“I can’t believe you’re here,” he said, with a slight shake of his head. “How long has it been?”

Brooke lifted her shoulders, her heart throbbing against her ribcage. She hadn’t seen him inside the church and somehow hadn’t expected to run into him—although, in a small town, it wasn’t easy to avoid someone. “About twelve years, I guess.”

“That long? You look fantastic.” Ian’s gaze swept down to assess her black sheath dress and dark stockings, one of his eyebrows arching slightly. “Even dressed for a funeral.”

Brooke couldn’t suppress the smile that crept over her face, or the blood that rose to her cheeks. “You as well,” she replied, taking the opportunity to survey his tailored suit. She’d heard he went away to law school and returned to Eastport to practice his trade—not that a small-town Ontario law office would make him a rich man, but it was one of the more prestigious professions the town had to offer.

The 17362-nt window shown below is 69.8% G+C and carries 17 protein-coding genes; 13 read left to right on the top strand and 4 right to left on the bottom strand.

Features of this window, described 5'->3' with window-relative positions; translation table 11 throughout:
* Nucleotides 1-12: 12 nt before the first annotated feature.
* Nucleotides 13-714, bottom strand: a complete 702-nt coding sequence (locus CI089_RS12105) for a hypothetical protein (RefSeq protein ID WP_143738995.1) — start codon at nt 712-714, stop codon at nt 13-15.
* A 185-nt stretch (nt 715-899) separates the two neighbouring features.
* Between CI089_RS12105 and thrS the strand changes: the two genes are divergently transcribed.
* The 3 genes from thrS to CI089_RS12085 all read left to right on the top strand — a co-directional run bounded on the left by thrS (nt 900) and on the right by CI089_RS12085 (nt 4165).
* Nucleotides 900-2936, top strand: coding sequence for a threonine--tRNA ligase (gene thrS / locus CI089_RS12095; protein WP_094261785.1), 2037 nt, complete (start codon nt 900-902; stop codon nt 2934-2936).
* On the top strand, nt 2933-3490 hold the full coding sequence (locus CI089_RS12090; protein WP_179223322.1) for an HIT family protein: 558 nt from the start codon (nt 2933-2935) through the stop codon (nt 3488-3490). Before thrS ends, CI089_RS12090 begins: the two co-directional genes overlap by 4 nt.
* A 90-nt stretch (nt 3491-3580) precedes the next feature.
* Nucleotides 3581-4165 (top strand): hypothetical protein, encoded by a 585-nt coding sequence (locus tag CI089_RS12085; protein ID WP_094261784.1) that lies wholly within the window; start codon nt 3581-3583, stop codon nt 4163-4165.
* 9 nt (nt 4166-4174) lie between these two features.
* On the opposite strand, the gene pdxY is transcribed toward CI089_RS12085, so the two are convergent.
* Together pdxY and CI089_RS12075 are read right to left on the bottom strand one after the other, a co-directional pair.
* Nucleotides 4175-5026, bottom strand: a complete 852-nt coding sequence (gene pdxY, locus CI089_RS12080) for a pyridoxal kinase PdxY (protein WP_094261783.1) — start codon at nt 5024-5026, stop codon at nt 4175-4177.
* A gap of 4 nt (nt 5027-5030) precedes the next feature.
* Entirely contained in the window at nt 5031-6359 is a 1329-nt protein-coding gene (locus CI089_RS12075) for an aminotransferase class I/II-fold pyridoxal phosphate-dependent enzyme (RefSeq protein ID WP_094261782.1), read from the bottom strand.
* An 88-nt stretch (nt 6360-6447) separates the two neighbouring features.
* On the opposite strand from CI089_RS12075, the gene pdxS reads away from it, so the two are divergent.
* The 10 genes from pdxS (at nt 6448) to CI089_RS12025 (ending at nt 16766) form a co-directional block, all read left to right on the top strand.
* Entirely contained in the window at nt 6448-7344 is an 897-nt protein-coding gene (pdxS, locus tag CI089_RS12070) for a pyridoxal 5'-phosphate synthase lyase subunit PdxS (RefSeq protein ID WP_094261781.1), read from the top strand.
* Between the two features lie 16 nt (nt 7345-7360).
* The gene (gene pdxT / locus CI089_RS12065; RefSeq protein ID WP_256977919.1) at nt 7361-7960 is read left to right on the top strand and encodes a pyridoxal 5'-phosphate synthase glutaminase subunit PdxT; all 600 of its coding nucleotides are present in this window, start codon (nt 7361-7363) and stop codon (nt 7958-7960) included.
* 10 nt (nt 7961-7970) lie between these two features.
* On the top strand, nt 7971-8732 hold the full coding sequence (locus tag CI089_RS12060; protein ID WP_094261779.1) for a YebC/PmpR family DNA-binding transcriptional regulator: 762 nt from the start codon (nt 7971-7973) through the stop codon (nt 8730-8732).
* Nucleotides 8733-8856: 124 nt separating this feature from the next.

“I heard you landed a big-time Bay Street job in Toronto,” he said.

“I did. But I just left that job.” Seeing his brows tilt in mild surprise, she didn’t give him a chance to ask for more details. “And you, still a lawyer?”

One corner of his mouth twitched upward. “Isn’t it a fitting profession for the son of the town crook?”

“Ian—”

“Sorry. I’m only making a bad joke,” he said, spreading his hand. “I haven’t seen you in so long, it feels a little like I’ve been transported back to high school. Anyway, I just thought I’d pay Mom a short visit while I’m here.” He nodded toward the headstone behind Brooke. “What brings you to this spot?”

“I was wandering past and I noticed the name,” she said, trying to affect a casual air as her stomach made a sharp dip. “I thought I’d pay my respects.”